SotD81 - Playing Catch Up part 4

neon colours - woman with spiky hair and neon framed spectacles

Inspired by our series of articles looking back at music released 30 years ago, Jimmy Hunter takes a step further back in time to give us some more Songs of the Day from 40 years back, SotD81...


I’m being quite generous. No need to thank me [Don’t worry about that!! – Ed] because, dear reader, I hope you find the additional links to this week’s selection interesting.

When I think of the first record of this selection, I always think of summer 1981 for some bizarre reason – knowing full well the record wasn’t released until the autumn. Only a few years ago did I go back and listen to the first two albums by Altered Images and I found them to be rather good. Not silly pop nonsense but well constructed and somewhat dark. However, fresh from the success of appearing in Gregory’s Girl a year before, Claire Grogan and her band scored the first of several hits with Happy Birthday. I wouldn’t quite agree with the post-punk label that was attributed to the group in the early days but certainly New Wave-ish would be accurate and I find their credibility to have lasted these 40 years.

Official music video 


TOTP first appearance [far too peppy - Ed]: 


Speaking of poppy [I said peppy - Ed] nonsense, I didn’t expect someone with a post-punk label to create such pop records but this is exactly what Toyah did. Although I do like it, it’s not the “indie” output on the heels of It’s A Mystery. The album tracks, however, are exactly that. However, having seen Toyah live a couple of years ago where she performed this track flawlessly, her longevity and passion are extraordinary.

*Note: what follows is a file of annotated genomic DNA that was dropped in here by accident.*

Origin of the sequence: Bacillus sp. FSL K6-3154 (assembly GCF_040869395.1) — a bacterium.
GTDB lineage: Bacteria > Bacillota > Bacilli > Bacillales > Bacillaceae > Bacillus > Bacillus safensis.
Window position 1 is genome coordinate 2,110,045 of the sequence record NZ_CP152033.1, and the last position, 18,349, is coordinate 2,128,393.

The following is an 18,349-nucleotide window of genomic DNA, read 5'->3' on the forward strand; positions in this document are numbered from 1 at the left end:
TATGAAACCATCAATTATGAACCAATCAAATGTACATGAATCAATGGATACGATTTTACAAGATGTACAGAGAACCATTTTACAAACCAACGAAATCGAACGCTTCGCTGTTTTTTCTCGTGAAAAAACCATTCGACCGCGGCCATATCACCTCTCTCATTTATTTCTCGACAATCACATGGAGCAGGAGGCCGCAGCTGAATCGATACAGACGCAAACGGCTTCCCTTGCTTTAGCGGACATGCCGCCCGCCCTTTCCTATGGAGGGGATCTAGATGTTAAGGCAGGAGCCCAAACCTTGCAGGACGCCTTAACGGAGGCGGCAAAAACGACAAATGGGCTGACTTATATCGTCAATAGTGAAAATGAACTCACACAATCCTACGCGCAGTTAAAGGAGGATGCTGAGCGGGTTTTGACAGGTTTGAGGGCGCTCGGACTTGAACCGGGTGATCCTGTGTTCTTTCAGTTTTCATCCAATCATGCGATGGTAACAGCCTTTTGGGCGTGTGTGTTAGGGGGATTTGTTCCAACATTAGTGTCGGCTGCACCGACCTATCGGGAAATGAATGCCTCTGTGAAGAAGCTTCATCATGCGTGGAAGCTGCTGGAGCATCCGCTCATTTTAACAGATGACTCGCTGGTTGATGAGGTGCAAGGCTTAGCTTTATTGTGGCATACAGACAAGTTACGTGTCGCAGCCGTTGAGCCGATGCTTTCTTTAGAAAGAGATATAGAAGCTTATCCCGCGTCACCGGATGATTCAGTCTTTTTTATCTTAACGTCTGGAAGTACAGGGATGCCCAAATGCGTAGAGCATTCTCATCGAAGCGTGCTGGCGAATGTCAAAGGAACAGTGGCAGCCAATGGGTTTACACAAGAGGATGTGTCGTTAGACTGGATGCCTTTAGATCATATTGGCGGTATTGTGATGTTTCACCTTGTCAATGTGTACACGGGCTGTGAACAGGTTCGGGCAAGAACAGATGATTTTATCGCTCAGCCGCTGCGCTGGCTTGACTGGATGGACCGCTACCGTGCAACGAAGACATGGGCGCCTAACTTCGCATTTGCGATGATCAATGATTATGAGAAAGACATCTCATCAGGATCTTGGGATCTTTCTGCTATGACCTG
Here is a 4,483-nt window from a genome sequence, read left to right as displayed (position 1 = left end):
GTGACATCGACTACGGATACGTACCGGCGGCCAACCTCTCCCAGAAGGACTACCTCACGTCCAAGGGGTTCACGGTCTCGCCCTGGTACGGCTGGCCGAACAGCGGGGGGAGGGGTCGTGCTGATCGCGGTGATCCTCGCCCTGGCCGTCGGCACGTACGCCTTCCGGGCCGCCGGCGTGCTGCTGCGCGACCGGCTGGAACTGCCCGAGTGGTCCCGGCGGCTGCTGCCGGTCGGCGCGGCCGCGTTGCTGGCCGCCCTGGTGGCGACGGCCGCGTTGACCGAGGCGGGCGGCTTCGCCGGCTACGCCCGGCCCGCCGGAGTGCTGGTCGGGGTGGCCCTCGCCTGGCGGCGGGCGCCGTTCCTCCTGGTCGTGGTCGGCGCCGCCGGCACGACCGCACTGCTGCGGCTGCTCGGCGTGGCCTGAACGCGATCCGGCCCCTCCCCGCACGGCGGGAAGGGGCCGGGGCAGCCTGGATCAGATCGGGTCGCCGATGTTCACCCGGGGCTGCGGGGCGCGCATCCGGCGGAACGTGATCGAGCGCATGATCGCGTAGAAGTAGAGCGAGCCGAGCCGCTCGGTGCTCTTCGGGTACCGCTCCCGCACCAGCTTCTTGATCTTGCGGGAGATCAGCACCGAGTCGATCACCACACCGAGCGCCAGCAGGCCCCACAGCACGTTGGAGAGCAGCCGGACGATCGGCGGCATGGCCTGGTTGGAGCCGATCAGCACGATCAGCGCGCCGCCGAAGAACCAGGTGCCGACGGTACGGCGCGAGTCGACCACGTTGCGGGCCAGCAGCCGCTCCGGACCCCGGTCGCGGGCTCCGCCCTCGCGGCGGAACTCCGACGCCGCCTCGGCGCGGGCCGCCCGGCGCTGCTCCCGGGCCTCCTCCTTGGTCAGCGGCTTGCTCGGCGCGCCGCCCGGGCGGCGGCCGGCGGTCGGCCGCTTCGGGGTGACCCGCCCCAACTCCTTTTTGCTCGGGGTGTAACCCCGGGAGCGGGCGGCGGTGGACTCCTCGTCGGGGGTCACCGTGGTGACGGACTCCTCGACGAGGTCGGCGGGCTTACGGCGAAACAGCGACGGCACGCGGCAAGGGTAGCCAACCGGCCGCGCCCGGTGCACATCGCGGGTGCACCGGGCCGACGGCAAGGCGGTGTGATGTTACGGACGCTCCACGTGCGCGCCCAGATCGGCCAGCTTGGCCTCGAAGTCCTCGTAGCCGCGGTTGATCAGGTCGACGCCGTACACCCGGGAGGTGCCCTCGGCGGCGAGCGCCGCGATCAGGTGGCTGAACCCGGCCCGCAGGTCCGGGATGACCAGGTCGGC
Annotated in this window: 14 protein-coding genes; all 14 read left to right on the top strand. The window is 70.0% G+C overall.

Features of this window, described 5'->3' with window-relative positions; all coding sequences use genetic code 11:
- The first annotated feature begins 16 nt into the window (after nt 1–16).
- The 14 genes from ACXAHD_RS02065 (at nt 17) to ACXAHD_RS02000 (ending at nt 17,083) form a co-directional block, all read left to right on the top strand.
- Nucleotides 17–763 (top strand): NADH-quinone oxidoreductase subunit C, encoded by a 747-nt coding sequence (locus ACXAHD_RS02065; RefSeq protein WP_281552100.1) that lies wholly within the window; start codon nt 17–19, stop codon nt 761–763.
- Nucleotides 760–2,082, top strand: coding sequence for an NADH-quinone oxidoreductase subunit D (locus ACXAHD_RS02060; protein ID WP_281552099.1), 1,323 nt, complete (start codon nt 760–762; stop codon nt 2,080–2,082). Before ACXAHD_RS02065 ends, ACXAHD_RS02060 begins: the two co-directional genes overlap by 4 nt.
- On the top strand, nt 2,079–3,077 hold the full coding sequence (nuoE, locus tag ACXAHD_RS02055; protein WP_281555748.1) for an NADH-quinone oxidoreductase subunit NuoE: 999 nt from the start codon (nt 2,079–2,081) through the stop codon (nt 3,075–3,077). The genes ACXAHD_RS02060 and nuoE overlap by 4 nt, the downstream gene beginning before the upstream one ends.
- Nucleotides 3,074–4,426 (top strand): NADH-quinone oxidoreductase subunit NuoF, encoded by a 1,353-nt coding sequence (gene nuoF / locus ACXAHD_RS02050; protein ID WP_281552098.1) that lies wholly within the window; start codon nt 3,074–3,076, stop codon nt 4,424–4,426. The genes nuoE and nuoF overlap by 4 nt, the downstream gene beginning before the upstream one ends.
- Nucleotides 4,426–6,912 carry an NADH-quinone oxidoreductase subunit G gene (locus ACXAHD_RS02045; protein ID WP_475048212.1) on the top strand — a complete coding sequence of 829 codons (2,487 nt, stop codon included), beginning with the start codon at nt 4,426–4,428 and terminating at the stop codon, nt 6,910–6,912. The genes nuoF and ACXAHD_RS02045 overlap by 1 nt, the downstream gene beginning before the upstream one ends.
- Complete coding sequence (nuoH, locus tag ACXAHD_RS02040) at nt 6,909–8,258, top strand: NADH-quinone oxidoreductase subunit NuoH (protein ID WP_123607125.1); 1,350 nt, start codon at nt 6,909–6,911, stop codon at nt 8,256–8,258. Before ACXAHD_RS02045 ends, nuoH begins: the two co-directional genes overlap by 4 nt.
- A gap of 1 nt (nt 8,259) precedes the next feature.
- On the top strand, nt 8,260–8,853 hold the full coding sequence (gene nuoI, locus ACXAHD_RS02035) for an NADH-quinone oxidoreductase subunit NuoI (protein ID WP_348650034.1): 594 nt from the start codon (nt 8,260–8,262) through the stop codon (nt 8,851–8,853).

I have never done this but I would urge you to have a look at the Wikipedia page for our next choice – Laurie Anderson. I’ve read it and given what I’ve read about her elsewhere, this is a fairly accurate and detailed account of her and her work. Not many outside of the (New York/US) art world would have heard of her before she released O Superman, me included, and like many others, I was captivated. And I still am. It’s unique, creative and the music video more than does justice to the record. Watch/listen all the way through – I’m delighted to have had an opportunity to reconnect with this amazing record.



Classix Nouveaux was a fairly short-lived outfit consisting of a couple of members of the recently disbanded X-Ray Spex. [Please do look up the superb X-Ray Spex album Germ Free Adolescence as I think it’s the absolute pinnacle of punk at its best, not least because of the single The Day The World Turned Day-Glo]. However, I digress [Frequently!!! – Ed]. Never again is one of those records I remember hearing on the clock radio as I was half asleep and trying to figure out how to stay in bed and not go to school (I did manage that, by the way!!). The screaming falsetto on a bass of “never again, never again” combined with a racing tempo, a bizarre lyric and peculiar vocal hooked me. [Find the HD Audio version here - Ed]



Earth Wind and Fire were, by 1981, beginning to slip away from the popularity they had maintained in the ‘70s and yet this is a great example of post-disco disco. It’s tuneful and has a great bass line with added vocoder and the signature falsetto backing vocal. [Enjoy the HD audio full length version too - Ed]



Juice Newton scored the biggest commercial hit with this 1967 tune penned by Chip Taylor. It’s had a plethora of singers doing various versions but Juice’s version clearly hit the right note (pun intended) at the right time. Having listened to many of the other versions, I surprise myself by still liking this (I bought it at the time) and I think this version will remain the definitive one. Oh, Chrissie Hynde did a cover in the ‘90s and despite what her character on Friends said, she did not write this track.



Camp and outrageous for TOTP in 1981, Imagination scored a number of successful hits and out of them all, Flashback is my favourite.



Where do I start with this? A collaboration nobody expected and nobody realised they needed until it happened. Famously (and superbly) sampled by Vanilla Ice almost a decade later, Queen & David Bowie gave us a record that just kept giving. There is a superb video about how the record was created and the first (iconic?) bass guitar notes that’s well worth a watch. The 1985 Live Aid concert version then the 1999 remix version are excellent examples of the reach this record has had.

Live Aid 1985 


1999 Rah-mix